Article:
New York, March 2 (IANS) As a knock on effect of the coronavirus outbreak, China is expected to see the largest decline in the quarter-on-quarter GDP in over three decades.
Calling it “2020’s Black Swan”, according to a report by marquee fund house Goldman Sachs, its Asia-Pacific economist, Andrew Tilton expects the largest decline in quarter-on-quarter China GDP in more than three decades.
That said, as with past viral outbreaks, he expects growth to rebound in subsequent quarters, substantially aided by government stimulus.
But he has cautioned that this expected rebound is contingent on the authorities getting the virus largely under control over the next month, and he views the balance of risks to these forecasts as skewed to the downside.
According to Goldman Sachs, heading into 2020, there was no shortage of concerns about the global environment, including elevated tensions with the Middle East and North Korea, a high-stakes election year in the US, and few monetary policy levers left in several major economies to fight the next downturn amid ongoing growth worries.
“But the event that no one expected was the outbreak of COVID-19 that first emerged in the populous city of Wuhan, China, and which is now proving to be both more infectious and virulent than the common flu,” it said.
The report has referred to expert medical opinion from Dr. Barry Bloom, a professor at Harvard University’s T.H. Chan School of Public Health, and Dr. Michael Osterholm, director of the Center for Infectious Disease Research and Policy (CIDRAP) at the University of Minnesota.
“The sense is that this infection will probably spread worldwide…stringent control measures… won’t stop an epidemic, but they will slow it down and ultimately reduce the total number of cases,” Bloom said.
Bloom and Osterholm have agreed that further global spread was likely.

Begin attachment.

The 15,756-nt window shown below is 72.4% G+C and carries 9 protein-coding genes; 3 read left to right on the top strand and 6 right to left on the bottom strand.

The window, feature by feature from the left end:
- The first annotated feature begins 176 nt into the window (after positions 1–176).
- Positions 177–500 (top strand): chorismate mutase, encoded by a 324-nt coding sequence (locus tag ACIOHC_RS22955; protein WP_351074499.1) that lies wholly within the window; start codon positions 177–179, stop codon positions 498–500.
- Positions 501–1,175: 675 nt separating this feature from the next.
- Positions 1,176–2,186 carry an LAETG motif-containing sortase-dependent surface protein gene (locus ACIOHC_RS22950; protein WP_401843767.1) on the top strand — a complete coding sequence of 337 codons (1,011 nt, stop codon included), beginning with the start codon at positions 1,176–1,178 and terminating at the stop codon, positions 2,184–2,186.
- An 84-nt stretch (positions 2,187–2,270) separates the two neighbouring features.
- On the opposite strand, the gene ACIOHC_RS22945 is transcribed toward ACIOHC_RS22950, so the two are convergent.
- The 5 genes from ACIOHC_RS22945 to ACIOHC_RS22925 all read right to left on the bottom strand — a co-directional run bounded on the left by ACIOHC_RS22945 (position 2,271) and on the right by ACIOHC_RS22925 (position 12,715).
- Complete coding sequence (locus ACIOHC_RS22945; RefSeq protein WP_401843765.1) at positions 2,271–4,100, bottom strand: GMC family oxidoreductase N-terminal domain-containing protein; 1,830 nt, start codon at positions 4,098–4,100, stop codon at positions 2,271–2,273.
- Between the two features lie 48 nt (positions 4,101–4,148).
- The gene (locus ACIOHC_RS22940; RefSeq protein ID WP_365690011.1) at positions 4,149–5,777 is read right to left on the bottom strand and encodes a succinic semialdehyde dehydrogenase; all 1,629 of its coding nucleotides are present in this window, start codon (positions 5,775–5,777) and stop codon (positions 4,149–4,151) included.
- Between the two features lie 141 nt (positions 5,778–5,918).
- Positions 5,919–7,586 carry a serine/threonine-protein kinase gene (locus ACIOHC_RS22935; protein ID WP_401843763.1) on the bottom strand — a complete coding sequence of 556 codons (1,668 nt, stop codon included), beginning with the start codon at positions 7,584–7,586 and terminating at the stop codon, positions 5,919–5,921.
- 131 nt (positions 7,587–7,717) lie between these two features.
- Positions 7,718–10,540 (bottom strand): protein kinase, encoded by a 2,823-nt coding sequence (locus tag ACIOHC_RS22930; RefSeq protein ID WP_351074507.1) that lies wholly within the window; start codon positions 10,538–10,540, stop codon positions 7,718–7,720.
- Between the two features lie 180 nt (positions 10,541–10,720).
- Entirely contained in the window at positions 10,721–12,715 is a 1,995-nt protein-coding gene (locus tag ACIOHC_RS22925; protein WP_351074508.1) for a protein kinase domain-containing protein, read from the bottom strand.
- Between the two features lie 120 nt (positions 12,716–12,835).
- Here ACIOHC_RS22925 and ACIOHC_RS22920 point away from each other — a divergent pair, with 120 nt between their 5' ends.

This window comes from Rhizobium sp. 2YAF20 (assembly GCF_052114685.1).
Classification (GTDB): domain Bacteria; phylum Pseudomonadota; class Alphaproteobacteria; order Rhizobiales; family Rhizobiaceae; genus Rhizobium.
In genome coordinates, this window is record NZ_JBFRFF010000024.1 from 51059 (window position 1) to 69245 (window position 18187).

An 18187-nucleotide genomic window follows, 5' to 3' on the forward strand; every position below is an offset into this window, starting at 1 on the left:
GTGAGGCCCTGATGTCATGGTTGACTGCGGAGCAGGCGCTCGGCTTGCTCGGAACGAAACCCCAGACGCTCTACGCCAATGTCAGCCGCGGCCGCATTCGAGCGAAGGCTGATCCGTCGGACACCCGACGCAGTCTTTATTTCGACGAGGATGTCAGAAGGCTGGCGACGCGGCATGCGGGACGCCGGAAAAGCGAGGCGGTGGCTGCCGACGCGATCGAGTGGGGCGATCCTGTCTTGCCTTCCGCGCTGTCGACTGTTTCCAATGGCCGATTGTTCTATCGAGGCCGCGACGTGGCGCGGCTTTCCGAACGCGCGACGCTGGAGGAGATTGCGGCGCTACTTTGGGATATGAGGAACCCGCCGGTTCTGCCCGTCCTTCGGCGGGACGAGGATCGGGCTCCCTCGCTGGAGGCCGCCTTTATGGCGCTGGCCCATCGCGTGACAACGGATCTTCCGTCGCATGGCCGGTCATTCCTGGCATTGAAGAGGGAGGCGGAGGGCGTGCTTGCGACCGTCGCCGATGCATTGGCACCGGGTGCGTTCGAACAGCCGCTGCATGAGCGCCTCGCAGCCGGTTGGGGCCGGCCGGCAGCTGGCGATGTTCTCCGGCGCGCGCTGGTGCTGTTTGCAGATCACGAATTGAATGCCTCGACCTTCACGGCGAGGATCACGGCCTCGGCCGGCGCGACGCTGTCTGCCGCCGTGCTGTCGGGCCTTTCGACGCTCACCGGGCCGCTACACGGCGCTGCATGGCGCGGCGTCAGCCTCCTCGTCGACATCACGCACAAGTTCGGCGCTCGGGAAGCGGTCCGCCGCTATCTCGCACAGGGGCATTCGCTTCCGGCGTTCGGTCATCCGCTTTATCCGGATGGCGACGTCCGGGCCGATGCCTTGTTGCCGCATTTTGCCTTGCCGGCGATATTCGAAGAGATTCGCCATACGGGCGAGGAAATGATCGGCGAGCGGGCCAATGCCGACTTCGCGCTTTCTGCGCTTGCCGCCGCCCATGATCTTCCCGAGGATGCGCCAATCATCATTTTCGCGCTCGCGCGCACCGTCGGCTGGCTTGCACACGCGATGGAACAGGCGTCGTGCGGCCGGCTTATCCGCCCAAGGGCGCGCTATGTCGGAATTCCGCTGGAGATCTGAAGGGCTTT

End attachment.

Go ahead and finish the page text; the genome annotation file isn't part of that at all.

But they also argueed that quarantines and control measures can slow the spread of the virus even if they won’t stop it.
This is important because it buys crucial time for the medical community to prepare for outbreaks and eases acute demand for critical care, which helps healthcare systems from becoming overwhelmed.
“While the case-fatality rate is much lower, the transmission is quite dynamic, and many more people will get it. So comparing this illness with SARS or MERS is not helpful,” Osterholm added.
Both believe the US is unprepared on almost every level — from policy and preparedness coordination across national, state and local levels to the availability of drugs and medical supplies — to deal with any sizeable outbreak today.
China scholar Jude Blanchette of the Center for Strategic and International Studies the recent situation will come at a political cost for Chinese President Xi Jinping.
However, he adds a challenge to his leadership is very unlikely given the amount of power he has amassed as well as the logistical obstacles to such a challenge today.
“I think climbing out of this hole will likely stress the (Chinese) leadership in a way that it hasn’t been stressed since the 1989-1991 period,” Blanchette said.